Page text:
The term "bird brain" is often used to describe someone who is a little bit less than bright, and yet this commonly used phrase couldn't be farther from the truth. Birds are some of the most intelligent creatures on Earth, and birds in captivity continue to prove this to us time and time again. If you are interested in owning a pet bird with superior intelligence, then begin your search with these incredibly precocious species. Here is a look at eight of the most intelligent types of pet birds.
Harvard professor Dr. Irene Pepperberg studied Alex, the African Gray parrot, and other African Grays for many years. Her findings regarding cognition and intelligence in African Gray parrots changed the course of the study of linguistics and animal cognition. Dr. Pepperberg has also published books about her long relationships with these communicative birds.
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Kept as cherished companions for centuries, it's no secret that the African Gray parrot is regarded as one of the most intelligent bird species on the planet. In fact, testing concludes that African Grays have intellects on par with human children! They have been found to be unusually adept at shape recognition, color identification, and the null concept, the idea of zero or none. Grays can be taught a myriad of communication games that will strengthen the bond.
Length: 13 inches
Weight: 15 to 18 ounces
Physical Characteristics: Varying shades of gray on the body; red tail feathers
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The beautiful and captivating Macaw is indeed an intelligent bird. They often wow crowds with their remarkable ability to mimic speech and perform complex tricks. There are also smaller Macaws, such as the Yellow-Collared, Hahns, and Severe Macaws that are less recognized, but they share the personality and intellect of their larger counterparts. Bigger is not necessarily better in terms of what these birds have to offer.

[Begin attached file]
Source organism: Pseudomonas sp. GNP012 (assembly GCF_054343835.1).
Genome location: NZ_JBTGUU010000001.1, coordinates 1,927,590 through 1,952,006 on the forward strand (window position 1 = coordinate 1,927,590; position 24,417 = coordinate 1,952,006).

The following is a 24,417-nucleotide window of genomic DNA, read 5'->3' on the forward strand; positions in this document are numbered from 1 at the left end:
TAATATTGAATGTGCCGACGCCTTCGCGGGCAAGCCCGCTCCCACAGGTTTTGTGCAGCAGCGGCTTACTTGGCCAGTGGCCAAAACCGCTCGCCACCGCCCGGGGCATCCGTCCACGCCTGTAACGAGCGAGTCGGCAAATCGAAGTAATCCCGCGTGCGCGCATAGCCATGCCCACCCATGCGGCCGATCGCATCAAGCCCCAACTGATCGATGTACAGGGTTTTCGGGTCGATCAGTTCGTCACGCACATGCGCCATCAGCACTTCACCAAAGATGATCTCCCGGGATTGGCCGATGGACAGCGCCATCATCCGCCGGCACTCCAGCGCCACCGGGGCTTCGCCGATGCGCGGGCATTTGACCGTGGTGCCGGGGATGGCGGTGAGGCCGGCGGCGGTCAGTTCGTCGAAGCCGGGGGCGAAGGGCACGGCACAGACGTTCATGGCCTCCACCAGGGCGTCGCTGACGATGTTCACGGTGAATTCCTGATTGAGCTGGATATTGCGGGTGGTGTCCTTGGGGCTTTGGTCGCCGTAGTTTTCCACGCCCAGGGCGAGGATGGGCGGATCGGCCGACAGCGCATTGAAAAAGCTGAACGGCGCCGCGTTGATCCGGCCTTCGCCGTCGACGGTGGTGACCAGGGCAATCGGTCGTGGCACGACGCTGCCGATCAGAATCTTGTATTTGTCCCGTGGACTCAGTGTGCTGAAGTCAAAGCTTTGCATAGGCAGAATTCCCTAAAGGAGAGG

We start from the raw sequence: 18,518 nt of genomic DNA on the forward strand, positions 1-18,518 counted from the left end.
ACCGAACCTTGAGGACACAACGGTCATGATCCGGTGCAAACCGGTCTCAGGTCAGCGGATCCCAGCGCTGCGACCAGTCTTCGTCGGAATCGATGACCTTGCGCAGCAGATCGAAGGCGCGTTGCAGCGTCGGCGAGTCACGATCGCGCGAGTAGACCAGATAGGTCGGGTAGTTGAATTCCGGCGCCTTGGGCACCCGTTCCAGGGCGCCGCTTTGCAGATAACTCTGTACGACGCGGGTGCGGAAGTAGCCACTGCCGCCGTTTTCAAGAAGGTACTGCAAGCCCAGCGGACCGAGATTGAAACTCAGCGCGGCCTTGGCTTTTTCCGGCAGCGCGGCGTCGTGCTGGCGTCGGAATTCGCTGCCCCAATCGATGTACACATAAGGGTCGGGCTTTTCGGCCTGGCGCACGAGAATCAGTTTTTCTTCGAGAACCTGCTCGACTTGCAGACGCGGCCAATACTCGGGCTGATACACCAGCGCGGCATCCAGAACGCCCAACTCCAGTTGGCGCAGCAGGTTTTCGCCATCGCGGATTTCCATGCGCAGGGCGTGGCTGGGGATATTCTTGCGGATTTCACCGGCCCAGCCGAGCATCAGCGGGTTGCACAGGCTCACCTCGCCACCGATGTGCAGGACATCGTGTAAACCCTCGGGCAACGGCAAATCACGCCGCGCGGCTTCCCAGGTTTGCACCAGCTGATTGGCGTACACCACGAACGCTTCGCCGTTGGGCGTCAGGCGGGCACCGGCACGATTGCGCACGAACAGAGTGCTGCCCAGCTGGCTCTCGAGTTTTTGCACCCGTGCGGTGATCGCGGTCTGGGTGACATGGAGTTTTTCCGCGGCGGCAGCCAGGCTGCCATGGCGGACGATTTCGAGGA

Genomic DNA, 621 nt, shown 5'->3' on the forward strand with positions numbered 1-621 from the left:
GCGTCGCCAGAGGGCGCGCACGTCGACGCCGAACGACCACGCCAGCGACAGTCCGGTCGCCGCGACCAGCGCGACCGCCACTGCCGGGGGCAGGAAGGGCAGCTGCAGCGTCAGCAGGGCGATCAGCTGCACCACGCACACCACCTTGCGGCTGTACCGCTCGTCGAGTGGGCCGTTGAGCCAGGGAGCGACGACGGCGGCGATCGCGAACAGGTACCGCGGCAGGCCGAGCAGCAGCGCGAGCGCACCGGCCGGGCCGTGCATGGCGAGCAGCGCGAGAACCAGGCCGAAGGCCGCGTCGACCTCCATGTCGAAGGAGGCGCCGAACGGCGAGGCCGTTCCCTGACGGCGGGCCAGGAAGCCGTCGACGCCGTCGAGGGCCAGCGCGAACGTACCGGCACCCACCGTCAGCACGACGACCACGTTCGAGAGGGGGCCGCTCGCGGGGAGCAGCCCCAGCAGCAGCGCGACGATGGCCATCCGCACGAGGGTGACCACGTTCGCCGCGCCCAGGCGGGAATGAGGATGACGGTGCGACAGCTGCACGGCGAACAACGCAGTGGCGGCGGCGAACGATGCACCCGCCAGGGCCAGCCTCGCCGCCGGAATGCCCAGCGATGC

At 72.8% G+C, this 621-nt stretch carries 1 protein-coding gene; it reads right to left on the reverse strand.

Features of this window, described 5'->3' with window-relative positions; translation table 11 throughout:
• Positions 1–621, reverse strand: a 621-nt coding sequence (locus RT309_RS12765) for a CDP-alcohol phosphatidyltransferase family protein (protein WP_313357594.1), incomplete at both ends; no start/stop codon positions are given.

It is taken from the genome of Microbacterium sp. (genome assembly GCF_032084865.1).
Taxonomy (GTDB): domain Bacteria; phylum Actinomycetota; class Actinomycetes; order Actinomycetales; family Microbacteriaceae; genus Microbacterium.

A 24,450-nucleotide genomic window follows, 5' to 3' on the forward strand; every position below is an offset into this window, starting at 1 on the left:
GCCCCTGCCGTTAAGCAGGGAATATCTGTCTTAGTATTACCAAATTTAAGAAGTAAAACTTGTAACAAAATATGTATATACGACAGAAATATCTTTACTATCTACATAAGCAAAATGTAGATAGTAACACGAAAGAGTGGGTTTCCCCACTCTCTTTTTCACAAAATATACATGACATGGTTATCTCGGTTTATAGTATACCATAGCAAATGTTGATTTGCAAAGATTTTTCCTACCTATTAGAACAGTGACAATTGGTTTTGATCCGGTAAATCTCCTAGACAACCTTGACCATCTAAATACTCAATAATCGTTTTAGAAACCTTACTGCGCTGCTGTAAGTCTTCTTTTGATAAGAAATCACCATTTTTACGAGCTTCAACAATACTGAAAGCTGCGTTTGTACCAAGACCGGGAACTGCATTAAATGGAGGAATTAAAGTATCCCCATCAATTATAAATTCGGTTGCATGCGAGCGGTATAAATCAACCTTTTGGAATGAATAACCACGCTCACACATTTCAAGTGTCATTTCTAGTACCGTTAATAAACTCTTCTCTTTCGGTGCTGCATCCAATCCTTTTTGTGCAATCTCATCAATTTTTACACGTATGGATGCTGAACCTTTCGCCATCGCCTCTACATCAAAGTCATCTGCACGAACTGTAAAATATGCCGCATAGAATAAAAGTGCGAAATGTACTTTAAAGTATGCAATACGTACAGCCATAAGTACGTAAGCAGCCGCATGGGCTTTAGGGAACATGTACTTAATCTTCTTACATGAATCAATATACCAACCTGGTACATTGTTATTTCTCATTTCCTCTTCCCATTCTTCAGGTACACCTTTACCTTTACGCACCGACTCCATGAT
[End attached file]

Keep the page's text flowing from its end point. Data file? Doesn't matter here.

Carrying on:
Length: 40 inches; half the total body length in the tail feathers
Weight: 42 to 50 ounces
Physical Characteristics: Deep shade of solid blue on the body; bright yellow patches around the eyes and lower beak
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Another genus of birds that all share equal intellectual capabilities is the intriguing Amazon parrot. Due to their supreme intelligence and talking ability, Amazon parrots have been kept as pets for many hundreds of years. Some Amazons learn to mimic speech so exactly that their words can barely be discerned from those of an actual human. In addition to speech, Amazon parrots can be trained to perform a variety of complex tricks and tasks.
Length: 13 to 15 inches
Weight: 7 to 25 ounces
Physical Characteristics: Green body feathers; over 15 species of Amazon parrot with different head colorings